Noticeable increases in new complaints were seen in several key sectors including motor and transport, pensions, investments, credit cards, insurance and pure protection, and savings. Indeed, the only sector to see a notable decrease is the home finance product group including mortgages. While the cost-of-living crisis is likely to have played a role in consumers being more vocal when things go wrong, the FCA will be hoping that as firms continue to fully implement the Consumer Duty, such widespread increases will be reversed.
Of concern to financial firms will also be the continuation of uphold rates increasing, which they have done steadily since H2 2019. While the increase is relatively small, up to 61% from 60%, that is still well over half of all complaints where the consumer had a valid concern about the products and services they were sold or the customer service they received. Given the renewed focus on positive consumer outcomes set out in the Consumer Duty, the FCA will be expecting this figure to decrease in the coming years.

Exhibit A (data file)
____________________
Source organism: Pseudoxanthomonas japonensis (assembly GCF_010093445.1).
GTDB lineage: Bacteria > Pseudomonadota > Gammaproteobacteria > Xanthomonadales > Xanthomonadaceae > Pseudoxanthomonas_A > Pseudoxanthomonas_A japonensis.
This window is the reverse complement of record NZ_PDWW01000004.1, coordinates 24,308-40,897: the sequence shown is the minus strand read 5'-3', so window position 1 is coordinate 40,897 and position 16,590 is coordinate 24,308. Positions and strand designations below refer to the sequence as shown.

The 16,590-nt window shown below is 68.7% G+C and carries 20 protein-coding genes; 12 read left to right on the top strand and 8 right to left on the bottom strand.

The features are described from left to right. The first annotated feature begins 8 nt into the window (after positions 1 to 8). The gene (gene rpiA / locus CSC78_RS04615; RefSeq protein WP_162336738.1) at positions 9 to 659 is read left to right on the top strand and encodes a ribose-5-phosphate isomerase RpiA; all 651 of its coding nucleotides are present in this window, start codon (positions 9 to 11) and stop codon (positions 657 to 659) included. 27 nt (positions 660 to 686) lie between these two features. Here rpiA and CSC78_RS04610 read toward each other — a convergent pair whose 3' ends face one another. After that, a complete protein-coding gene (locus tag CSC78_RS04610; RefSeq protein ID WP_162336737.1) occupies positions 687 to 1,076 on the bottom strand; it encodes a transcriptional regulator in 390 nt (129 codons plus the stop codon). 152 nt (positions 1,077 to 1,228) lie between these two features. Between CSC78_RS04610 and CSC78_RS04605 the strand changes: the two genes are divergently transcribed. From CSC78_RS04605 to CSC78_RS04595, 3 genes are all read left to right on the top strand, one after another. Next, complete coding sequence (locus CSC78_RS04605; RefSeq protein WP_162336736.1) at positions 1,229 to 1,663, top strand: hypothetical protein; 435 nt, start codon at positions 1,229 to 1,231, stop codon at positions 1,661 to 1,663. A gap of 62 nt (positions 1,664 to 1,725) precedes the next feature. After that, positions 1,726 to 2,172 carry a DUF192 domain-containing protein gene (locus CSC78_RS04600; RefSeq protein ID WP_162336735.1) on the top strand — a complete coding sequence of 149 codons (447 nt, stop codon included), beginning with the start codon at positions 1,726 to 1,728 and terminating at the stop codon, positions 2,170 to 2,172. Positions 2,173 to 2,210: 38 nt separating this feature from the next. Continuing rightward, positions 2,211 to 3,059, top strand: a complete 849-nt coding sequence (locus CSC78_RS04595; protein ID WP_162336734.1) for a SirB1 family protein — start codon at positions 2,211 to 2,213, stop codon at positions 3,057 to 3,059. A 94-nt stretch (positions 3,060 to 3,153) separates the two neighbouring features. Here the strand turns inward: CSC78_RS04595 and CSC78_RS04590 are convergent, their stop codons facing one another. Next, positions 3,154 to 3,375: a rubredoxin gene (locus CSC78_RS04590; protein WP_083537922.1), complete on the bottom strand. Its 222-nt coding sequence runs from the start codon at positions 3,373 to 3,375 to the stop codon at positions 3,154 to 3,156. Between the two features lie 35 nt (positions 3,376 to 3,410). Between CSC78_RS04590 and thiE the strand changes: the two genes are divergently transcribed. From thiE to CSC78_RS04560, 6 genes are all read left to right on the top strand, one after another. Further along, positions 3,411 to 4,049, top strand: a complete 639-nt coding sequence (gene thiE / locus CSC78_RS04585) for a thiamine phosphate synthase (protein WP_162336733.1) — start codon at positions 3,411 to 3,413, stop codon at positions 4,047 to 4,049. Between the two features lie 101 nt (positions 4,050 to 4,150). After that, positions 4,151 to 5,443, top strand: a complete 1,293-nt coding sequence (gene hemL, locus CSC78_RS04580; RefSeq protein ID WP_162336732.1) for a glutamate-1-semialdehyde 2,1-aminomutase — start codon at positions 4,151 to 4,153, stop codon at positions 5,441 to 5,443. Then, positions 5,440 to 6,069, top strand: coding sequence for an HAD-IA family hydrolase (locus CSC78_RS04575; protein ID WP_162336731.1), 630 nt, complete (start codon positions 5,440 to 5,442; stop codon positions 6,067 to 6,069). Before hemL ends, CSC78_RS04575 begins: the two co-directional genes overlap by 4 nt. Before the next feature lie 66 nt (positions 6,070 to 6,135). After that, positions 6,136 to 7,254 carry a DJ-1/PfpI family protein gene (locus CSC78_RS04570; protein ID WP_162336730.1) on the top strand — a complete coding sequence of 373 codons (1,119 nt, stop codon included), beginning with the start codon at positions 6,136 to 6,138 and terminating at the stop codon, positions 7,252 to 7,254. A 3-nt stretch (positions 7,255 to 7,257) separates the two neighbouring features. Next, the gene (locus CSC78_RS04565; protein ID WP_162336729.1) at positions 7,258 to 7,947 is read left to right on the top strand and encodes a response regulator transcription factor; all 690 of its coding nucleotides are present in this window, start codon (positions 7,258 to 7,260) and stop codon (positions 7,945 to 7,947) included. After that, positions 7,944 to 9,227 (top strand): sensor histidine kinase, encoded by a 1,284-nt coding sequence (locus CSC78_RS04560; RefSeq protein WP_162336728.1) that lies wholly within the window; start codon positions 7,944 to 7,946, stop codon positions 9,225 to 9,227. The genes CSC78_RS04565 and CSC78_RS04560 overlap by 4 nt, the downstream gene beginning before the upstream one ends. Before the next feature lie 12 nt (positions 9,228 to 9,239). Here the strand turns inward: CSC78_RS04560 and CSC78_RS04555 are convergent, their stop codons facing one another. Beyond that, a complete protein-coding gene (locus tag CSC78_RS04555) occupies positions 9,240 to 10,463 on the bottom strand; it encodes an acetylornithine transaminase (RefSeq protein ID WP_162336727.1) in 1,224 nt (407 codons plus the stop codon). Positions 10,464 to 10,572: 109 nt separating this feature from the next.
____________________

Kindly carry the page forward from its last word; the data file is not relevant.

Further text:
Equally, redress payments are also on the rise again, by 4% at a total of £235m, following the reduction in previous periods due to the drop in PPI claims. However, with new court cases on the horizon concerning PPI and “secret” commissions, we could well see this number creeping up again in the future.
The swift and accurate handling of complaints remains vital not just for regulatory satisfaction but also for customer satisfaction and business reputation. In addition, the insight provided by thorough root cause analysis can provide valuable guidance on where to concentrate business efforts for improvement.
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